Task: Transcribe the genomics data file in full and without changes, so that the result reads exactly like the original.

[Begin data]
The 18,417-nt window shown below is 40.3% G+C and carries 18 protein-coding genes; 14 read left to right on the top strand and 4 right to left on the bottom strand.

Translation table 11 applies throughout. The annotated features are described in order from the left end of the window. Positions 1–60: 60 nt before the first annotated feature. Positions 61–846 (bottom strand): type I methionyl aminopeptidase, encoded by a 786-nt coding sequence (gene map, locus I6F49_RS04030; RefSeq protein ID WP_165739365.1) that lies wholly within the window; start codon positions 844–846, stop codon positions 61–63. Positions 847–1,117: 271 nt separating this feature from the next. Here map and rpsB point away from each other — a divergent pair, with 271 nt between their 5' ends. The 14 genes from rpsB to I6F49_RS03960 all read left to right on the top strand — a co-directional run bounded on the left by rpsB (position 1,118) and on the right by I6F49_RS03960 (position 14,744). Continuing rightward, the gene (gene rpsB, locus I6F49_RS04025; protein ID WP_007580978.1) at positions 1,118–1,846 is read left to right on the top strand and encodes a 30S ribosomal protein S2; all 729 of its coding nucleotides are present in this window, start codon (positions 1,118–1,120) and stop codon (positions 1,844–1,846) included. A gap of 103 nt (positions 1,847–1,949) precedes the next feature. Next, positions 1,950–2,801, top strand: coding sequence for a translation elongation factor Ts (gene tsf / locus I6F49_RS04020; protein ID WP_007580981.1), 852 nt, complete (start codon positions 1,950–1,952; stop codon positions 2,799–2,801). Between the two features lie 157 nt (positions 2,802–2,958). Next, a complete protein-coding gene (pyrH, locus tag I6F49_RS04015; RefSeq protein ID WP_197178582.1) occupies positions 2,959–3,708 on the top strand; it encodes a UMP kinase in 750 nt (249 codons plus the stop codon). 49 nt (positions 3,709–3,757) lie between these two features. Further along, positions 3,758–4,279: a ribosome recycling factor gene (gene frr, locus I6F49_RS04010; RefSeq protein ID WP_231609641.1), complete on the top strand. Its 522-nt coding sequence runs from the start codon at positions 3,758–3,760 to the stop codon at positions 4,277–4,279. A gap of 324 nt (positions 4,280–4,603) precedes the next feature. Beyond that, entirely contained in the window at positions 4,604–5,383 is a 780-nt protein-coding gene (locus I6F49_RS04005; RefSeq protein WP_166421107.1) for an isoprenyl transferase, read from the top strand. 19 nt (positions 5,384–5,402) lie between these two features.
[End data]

The 18,417-nt window shown below is 40.3% G+C and carries 18 protein-coding genes; 14 read left to right on the top strand and 4 right to left on the bottom strand.

Translation table 11 applies throughout. The annotated features are described in order from the left end of the window. Positions 1–60: 60 nt before the first annotated feature. Positions 61–846 (bottom strand): type I methionyl aminopeptidase, encoded by a 786-nt coding sequence (gene map, locus I6F49_RS04030; RefSeq protein ID WP_165739365.1) that lies wholly within the window; start codon positions 844–846, stop codon positions 61–63. Positions 847–1,117: 271 nt separating this feature from the next. Here map and rpsB point away from each other — a divergent pair, with 271 nt between their 5' ends. The 14 genes from rpsB to I6F49_RS03960 all read left to right on the top strand — a co-directional run bounded on the left by rpsB (position 1,118) and on the right by I6F49_RS03960 (position 14,744). Continuing rightward, the gene (gene rpsB, locus I6F49_RS04025; protein ID WP_007580978.1) at positions 1,118–1,846 is read left to right on the top strand and encodes a 30S ribosomal protein S2; all 729 of its coding nucleotides are present in this window, start codon (positions 1,118–1,120) and stop codon (positions 1,844–1,846) included. A gap of 103 nt (positions 1,847–1,949) precedes the next feature. Next, positions 1,950–2,801, top strand: coding sequence for a translation elongation factor Ts (gene tsf / locus I6F49_RS04020; protein ID WP_007580981.1), 852 nt, complete (start codon positions 1,950–1,952; stop codon positions 2,799–2,801). Between the two features lie 157 nt (positions 2,802–2,958). Next, a complete protein-coding gene (pyrH, locus tag I6F49_RS04015; RefSeq protein ID WP_197178582.1) occupies positions 2,959–3,708 on the top strand; it encodes a UMP kinase in 750 nt (249 codons plus the stop codon). 49 nt (positions 3,709–3,757) lie between these two features. Further along, positions 3,758–4,279: a ribosome recycling factor gene (gene frr, locus I6F49_RS04010; RefSeq protein ID WP_231609641.1), complete on the top strand. Its 522-nt coding sequence runs from the start codon at positions 3,758–3,760 to the stop codon at positions 4,277–4,279. A gap of 324 nt (positions 4,280–4,603) precedes the next feature. Beyond that, entirely contained in the window at positions 4,604–5,383 is a 780-nt protein-coding gene (locus I6F49_RS04005; RefSeq protein WP_166421107.1) for an isoprenyl transferase, read from the top strand. 19 nt (positions 5,384–5,402) lie between these two features.